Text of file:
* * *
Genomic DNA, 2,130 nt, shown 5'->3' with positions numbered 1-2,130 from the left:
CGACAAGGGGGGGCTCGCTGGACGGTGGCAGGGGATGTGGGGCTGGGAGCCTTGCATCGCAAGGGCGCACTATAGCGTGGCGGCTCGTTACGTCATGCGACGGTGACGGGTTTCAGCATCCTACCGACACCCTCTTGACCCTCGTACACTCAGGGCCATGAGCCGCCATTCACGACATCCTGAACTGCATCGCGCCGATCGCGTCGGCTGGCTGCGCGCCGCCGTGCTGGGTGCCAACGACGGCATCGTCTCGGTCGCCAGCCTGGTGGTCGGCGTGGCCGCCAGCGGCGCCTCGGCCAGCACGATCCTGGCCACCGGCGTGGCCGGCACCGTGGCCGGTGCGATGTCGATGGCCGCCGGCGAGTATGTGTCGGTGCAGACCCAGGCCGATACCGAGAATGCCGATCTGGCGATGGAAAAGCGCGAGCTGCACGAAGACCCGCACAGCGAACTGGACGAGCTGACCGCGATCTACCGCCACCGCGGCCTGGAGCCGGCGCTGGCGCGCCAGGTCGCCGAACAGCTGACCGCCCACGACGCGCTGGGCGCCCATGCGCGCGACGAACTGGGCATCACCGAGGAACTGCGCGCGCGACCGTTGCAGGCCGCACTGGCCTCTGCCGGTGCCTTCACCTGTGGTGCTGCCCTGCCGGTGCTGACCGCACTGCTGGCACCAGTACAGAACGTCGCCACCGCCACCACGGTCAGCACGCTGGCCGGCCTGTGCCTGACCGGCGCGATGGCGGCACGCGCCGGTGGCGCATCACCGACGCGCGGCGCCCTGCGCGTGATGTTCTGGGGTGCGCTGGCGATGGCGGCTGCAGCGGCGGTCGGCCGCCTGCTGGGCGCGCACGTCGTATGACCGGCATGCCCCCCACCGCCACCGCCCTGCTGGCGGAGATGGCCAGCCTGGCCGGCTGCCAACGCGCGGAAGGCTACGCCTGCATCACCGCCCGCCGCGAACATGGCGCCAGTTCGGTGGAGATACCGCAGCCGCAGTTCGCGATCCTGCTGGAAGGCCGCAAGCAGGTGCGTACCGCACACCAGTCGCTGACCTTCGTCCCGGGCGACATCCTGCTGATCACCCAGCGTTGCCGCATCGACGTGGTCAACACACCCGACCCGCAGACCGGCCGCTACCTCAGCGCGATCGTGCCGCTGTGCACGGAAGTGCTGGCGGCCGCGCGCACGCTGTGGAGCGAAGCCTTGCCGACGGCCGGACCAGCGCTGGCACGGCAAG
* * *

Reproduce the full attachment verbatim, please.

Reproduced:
Genomic DNA, 2,130 nt, shown 5'->3' with positions numbered 1-2,130 from the left:
CGACAAGGGGGGGCTCGCTGGACGGTGGCAGGGGATGTGGGGCTGGGAGCCTTGCATCGCAAGGGCGCACTATAGCGTGGCGGCTCGTTACGTCATGCGACGGTGACGGGTTTCAGCATCCTACCGACACCCTCTTGACCCTCGTACACTCAGGGCCATGAGCCGCCATTCACGACATCCTGAACTGCATCGCGCCGATCGCGTCGGCTGGCTGCGCGCCGCCGTGCTGGGTGCCAACGACGGCATCGTCTCGGTCGCCAGCCTGGTGGTCGGCGTGGCCGCCAGCGGCGCCTCGGCCAGCACGATCCTGGCCACCGGCGTGGCCGGCACCGTGGCCGGTGCGATGTCGATGGCCGCCGGCGAGTATGTGTCGGTGCAGACCCAGGCCGATACCGAGAATGCCGATCTGGCGATGGAAAAGCGCGAGCTGCACGAAGACCCGCACAGCGAACTGGACGAGCTGACCGCGATCTACCGCCACCGCGGCCTGGAGCCGGCGCTGGCGCGCCAGGTCGCCGAACAGCTGACCGCCCACGACGCGCTGGGCGCCCATGCGCGCGACGAACTGGGCATCACCGAGGAACTGCGCGCGCGACCGTTGCAGGCCGCACTGGCCTCTGCCGGTGCCTTCACCTGTGGTGCTGCCCTGCCGGTGCTGACCGCACTGCTGGCACCAGTACAGAACGTCGCCACCGCCACCACGGTCAGCACGCTGGCCGGCCTGTGCCTGACCGGCGCGATGGCGGCACGCGCCGGTGGCGCATCACCGACGCGCGGCGCCCTGCGCGTGATGTTCTGGGGTGCGCTGGCGATGGCGGCTGCAGCGGCGGTCGGCCGCCTGCTGGGCGCGCACGTCGTATGACCGGCATGCCCCCCACCGCCACCGCCCTGCTGGCGGAGATGGCCAGCCTGGCCGGCTGCCAACGCGCGGAAGGCTACGCCTGCATCACCGCCCGCCGCGAACATGGCGCCAGTTCGGTGGAGATACCGCAGCCGCAGTTCGCGATCCTGCTGGAAGGCCGCAAGCAGGTGCGTACCGCACACCAGTCGCTGACCTTCGTCCCGGGCGACATCCTGCTGATCACCCAGCGTTGCCGCATCGACGTGGTCAACACACCCGACCCGCAGACCGGCCGCTACCTCAGCGCGATCGTGCCGCTGTGCACGGAAGTGCTGGCGGCCGCGCGCACGCTGTGGAGCGAAGCCTTGCCGACGGCCGGACCAGCGCTGGCACGGCAAG